In terms of poultry products, this is another certification that is essentially worthless now that it’s been bastardized by big business. Organic eggs come from hens fed a diet of corn and soy that was sprayed with organically certified pesticides, herbicides, fungicides and fertilizers instead of conventional synthetic products. Keep in mind, with the USDA Organic certification, the hens can still be packed into warehouses, live seemingly inhumane lives and follow the same ridiculous regulations that qualify for “Free-Range”.
Pastured Eggs – The Real Deal
“Pastured” is not a certification. It only means that hens were allowed to spend much of their life outside exposed to pasture and areas where it could forage for seeds, insects and various greens. And chickens are NOT vegetarians. Pastured chicken are usually supplemented with a grain diet to bolster egg production. A chicken raised on pasture is the true free range! The best way to know how your chickens are raised is to visit or research your egg source. Check out “The Story of an Egg” below. It sums up what pastured eggs really are.
Our chickens spend most of the day out pecking in the yard, eat our vegetable waste and even larvae from the compost. You see our hen-house setup here along with a video. Our Hen House in Costa Rica
Nutritional Benefits of Eggs from Pastured Hens
In study #2, scientists at Pennsylvania State University found 2 1/2 times more omega-3s and twice the vitamin E in the eggs of pasture-raised hens (which were given feed as a supplement to their forage) than those of caged hens that were fed only standard commercial mash. “Leafy plants like grasses, white clover, red clover, alfalfa, and legumes contain more vitamins and unsaturated fatty acids than standard mash does,” says Heather Karsten, PhD, associate professor of crop and soil sciences at Penn State, who conducted the study.
Study #3 from Mother Earth News found that, compared to official U.S. Department of Agriculture (USDA) nutrient data for commercial eggs, eggs from hens raised on pasture may contain:
• 1/3 less cholesterol
• 1/4 less saturated fat
• 2/3 more vitamin A
• 2 times more omega-3 fatty acids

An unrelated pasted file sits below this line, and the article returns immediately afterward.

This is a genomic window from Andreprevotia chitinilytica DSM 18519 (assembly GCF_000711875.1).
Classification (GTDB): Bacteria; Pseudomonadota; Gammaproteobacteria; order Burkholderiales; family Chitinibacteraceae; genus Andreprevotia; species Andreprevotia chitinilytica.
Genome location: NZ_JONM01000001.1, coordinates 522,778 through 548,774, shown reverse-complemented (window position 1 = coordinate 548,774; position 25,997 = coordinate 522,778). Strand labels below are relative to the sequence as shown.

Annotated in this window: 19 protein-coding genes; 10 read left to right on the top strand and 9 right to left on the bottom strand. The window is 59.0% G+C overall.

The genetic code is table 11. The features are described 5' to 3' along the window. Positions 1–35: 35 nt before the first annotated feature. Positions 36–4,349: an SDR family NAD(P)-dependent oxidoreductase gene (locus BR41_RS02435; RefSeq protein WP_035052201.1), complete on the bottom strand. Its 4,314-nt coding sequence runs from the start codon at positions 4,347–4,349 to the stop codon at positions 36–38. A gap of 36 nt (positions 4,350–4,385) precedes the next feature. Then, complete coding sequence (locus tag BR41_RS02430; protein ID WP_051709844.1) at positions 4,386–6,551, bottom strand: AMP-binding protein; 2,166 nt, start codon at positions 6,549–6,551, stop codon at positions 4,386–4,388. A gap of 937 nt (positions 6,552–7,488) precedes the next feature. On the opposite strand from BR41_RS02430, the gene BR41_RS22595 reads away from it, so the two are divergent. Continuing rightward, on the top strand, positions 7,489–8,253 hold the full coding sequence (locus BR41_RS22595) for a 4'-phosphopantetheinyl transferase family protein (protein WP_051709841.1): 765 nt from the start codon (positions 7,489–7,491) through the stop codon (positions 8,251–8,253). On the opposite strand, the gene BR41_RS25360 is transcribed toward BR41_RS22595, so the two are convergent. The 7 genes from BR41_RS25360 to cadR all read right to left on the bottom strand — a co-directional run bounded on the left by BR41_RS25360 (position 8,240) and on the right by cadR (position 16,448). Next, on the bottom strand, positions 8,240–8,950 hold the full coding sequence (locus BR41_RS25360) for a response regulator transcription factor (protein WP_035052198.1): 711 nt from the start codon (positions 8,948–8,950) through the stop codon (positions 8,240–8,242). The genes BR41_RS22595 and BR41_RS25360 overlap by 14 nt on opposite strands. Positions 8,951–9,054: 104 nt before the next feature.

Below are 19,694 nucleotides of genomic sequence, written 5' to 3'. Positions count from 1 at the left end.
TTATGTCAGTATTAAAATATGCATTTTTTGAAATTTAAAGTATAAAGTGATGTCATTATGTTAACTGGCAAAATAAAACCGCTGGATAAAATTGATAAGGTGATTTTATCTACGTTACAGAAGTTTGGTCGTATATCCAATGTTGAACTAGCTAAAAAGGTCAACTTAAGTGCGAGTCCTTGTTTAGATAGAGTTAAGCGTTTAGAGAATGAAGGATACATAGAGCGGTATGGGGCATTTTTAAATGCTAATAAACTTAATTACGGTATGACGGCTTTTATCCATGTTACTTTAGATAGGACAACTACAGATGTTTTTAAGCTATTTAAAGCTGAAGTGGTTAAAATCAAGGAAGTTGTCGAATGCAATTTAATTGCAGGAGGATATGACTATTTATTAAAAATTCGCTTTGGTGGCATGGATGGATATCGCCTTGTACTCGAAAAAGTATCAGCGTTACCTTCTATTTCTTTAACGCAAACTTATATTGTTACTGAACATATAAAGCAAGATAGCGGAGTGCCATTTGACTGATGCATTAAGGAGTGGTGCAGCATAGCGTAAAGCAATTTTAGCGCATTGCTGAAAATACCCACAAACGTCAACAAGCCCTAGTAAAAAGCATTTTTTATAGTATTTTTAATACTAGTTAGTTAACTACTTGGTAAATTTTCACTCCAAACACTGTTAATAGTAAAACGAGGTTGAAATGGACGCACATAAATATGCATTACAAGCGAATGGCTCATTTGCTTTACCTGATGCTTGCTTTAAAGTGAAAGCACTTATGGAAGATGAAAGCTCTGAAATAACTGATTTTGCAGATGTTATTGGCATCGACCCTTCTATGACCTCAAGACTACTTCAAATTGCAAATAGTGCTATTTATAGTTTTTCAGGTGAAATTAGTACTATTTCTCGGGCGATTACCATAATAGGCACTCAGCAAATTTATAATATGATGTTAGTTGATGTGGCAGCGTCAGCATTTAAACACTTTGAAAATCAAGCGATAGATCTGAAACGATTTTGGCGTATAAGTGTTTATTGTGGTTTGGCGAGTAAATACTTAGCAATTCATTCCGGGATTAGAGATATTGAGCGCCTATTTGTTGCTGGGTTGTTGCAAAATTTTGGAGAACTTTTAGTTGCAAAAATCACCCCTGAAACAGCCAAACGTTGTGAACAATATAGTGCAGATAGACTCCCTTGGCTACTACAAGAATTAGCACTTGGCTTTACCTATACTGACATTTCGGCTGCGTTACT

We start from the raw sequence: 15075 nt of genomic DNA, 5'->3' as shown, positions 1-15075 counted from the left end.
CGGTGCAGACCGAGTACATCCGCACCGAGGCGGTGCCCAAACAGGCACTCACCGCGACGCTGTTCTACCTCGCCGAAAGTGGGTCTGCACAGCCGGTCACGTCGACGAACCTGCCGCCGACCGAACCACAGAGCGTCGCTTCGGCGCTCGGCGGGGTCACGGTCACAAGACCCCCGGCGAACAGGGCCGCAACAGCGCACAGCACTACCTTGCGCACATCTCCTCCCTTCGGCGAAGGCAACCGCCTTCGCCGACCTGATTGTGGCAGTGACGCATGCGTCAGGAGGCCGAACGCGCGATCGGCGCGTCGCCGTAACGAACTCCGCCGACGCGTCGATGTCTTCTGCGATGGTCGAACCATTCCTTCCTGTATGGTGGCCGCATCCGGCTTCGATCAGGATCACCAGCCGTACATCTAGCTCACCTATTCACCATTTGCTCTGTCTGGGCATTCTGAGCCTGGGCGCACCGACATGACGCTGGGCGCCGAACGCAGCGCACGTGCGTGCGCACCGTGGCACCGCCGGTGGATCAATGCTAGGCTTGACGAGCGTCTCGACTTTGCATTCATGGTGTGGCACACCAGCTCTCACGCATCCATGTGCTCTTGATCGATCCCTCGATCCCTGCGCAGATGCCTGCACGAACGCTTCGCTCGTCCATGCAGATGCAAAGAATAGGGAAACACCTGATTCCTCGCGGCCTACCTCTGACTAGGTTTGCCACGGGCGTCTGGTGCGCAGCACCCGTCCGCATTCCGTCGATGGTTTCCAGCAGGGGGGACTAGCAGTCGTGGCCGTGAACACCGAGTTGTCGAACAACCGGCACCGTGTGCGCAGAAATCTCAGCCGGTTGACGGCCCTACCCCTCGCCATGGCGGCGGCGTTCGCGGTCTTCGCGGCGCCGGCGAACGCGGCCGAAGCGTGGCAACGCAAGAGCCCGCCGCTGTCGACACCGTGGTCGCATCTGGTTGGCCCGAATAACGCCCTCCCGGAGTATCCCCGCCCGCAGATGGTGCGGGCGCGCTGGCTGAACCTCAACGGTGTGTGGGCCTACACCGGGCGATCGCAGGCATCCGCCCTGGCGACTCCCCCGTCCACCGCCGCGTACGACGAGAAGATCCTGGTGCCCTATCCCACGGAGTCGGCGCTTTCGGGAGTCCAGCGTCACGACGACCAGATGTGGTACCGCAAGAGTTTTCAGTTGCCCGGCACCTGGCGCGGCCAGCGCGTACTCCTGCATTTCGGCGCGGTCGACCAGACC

• 3 times more vitamin E
• 7 times more beta carotene
These amazing results come from 14 flocks around the country that range freely on pasture or are housed in moveable pens that are rotated frequently to maximize access to fresh pasture and protect the birds from predators. We had six eggs from each of the 14 pastured flocks tested by an accredited laboratory in Portland, Ore.
• In 1974, the British Journal of Nutrition found that pastured eggs had 50 percent more folic acid and 70 percent more vitamin B12 than eggs from factory farm hens.
• A 1998 study in Animal Feed Science and Technology found that pastured eggs had higher omega-3s and vitamin E than eggs from caged hens.
• A 1999 study by Barb Gorski at Pennsylvania State University found that eggs from pastured birds had 10 percent less fat, 34 percent less cholesterol, 40 percent more vitamin A, and four times the omega-3s compared to the standard USDA data. Her study also tested pastured chicken meat, and found it to have 21 percent less fat, 30 percent less saturated fat and 50 percent more vitamin A than the USDA standard.
While it may seem that the studies I referenced could cause confusion, they shouldn’t. They’re not even comparable studies. If study #1 is comparing the eggs from caged hens packed in a warehouse to hens with a little access door to a dirt yard (USDA Free Range), you wouldn’t expect a nutritional difference. Both groups are raised in barns fed an identical diet. Studies #2 and #3 are comparing the eggs from caged hens to hens that spend much of their day grazing in green pasture. You can imagine that pastured hens have a much more diversified diet and the results show in their eggs.
Don’t allow people or organizations to conflate the terms “free range”, “organic”, or “cage free” with “pastured”. There is a difference. Pastured hens produce eggs richer in vitamins and Omega-3 fatty acids. So far science supports this.
1998 “Effect of free-range feeding on omega-3 fatty acids and alpha-tocopherol content and oxidative stability of eggs.” Animal Feed Science and Technology 72: 33-40.